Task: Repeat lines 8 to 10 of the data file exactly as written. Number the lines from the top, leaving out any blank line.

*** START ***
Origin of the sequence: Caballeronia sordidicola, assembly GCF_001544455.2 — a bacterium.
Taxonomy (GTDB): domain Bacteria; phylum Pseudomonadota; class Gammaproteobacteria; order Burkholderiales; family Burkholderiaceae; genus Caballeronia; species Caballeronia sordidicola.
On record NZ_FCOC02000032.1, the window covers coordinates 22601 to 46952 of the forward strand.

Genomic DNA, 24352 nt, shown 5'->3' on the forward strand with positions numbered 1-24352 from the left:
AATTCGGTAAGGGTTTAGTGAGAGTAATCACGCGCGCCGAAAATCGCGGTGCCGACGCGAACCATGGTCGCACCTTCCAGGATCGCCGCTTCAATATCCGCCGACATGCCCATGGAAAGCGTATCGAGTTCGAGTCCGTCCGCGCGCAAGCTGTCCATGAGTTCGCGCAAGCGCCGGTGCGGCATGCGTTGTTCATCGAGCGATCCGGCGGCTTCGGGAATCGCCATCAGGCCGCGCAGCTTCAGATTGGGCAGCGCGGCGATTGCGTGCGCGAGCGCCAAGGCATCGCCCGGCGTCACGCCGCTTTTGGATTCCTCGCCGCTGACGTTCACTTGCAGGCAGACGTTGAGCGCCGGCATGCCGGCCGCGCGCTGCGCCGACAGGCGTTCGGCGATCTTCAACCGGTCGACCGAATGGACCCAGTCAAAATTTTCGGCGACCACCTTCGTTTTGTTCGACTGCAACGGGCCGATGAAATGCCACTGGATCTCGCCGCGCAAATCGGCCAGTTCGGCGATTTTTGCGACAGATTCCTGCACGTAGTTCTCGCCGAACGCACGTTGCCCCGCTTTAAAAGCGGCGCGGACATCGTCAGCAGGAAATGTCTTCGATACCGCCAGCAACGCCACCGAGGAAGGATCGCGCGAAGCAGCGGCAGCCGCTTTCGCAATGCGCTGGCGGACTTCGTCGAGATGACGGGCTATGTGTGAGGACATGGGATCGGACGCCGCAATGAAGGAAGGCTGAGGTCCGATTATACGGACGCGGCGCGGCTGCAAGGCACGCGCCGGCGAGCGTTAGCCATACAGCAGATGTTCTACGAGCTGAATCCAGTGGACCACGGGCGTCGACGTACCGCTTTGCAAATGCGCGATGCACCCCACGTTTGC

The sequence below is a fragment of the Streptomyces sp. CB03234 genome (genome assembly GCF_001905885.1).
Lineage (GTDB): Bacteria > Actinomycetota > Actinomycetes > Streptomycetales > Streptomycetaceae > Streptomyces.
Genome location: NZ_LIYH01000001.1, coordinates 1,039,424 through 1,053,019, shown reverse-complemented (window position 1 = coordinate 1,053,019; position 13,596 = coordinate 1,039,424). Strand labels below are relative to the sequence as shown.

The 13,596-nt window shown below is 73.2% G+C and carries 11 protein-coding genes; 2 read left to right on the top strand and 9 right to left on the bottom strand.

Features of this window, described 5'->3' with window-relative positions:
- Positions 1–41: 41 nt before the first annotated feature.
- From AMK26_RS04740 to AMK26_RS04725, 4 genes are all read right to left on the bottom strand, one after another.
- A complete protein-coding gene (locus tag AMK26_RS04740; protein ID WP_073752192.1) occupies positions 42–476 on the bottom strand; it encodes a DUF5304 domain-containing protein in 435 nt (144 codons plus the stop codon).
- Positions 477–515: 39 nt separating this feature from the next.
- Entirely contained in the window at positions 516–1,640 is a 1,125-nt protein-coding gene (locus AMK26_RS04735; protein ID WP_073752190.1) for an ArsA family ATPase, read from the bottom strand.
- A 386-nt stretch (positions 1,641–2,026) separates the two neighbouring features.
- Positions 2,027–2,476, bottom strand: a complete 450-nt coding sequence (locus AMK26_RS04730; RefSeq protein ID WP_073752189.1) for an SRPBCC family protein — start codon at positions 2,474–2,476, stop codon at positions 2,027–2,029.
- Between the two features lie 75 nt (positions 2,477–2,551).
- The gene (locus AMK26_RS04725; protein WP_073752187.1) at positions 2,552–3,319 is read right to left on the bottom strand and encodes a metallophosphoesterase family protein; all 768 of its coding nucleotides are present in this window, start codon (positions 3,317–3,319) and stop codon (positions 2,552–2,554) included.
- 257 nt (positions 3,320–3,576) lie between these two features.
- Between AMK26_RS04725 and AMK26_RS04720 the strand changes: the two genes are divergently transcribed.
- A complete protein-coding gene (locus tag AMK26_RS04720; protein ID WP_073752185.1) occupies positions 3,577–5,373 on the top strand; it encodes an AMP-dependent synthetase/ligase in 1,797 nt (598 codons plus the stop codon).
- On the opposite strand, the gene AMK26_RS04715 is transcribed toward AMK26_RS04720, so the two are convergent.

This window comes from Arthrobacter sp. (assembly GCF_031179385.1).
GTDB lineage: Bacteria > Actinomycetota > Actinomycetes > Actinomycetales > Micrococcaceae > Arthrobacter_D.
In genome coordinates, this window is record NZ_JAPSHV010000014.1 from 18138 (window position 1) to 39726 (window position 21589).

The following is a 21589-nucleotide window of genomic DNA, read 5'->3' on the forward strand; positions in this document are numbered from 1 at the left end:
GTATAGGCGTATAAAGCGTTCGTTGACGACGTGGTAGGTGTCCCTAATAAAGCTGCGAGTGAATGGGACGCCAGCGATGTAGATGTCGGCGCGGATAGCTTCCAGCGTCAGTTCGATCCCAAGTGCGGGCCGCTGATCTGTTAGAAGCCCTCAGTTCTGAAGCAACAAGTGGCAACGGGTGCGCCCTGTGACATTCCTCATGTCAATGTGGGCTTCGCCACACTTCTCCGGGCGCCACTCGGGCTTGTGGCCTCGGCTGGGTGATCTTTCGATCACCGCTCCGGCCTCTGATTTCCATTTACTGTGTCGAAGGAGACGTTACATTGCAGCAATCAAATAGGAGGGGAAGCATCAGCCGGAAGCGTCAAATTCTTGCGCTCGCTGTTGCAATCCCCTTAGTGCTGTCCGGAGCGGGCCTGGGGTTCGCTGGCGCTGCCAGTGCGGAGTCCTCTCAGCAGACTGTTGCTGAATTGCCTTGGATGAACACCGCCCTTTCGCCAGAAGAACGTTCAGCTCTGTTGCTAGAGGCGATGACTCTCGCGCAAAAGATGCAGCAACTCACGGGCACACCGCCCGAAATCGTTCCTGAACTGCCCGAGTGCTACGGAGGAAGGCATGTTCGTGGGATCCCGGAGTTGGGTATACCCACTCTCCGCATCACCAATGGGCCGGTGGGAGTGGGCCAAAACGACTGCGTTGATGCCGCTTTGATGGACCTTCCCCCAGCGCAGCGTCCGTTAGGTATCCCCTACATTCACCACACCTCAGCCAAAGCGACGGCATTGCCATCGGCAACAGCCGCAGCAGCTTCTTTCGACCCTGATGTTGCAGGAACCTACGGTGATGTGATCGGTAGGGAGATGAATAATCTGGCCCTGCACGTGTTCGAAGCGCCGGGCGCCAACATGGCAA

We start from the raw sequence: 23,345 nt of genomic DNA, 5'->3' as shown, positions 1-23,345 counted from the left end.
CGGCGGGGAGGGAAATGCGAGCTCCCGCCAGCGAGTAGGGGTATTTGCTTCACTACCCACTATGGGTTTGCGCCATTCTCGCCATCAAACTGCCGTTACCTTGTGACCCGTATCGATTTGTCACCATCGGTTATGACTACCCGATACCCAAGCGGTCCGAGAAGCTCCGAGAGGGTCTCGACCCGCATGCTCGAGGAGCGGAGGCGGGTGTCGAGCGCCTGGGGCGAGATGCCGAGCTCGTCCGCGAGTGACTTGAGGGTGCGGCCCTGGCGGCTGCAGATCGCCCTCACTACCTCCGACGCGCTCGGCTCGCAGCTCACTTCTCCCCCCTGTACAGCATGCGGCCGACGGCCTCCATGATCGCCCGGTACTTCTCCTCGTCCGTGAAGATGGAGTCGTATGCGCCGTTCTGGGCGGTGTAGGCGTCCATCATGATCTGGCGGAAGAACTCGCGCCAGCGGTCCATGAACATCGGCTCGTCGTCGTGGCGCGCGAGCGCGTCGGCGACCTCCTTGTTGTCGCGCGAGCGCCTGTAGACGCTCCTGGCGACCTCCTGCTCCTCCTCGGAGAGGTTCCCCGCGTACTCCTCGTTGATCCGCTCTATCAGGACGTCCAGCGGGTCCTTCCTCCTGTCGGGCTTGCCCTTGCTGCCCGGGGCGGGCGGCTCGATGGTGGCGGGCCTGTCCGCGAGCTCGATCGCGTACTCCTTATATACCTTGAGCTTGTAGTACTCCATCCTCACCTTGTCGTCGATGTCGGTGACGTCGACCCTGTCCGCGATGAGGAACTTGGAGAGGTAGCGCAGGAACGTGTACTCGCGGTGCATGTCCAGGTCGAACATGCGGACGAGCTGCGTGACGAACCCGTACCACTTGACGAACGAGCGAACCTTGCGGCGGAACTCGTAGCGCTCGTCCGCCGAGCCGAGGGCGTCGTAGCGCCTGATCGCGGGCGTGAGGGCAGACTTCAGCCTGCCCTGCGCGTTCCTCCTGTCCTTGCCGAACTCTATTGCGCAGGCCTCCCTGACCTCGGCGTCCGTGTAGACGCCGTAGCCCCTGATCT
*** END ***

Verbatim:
Genome location: NZ_LIYH01000001.1, coordinates 1,039,424 through 1,053,019, shown reverse-complemented (window position 1 = coordinate 1,053,019; position 13,596 = coordinate 1,039,424). Strand labels below are relative to the sequence as shown.

The 13,596-nt window shown below is 73.2% G+C and carries 11 protein-coding genes; 2 read left to right on the top strand and 9 right to left on the bottom strand.

Features of this window, described 5'->3' with window-relative positions: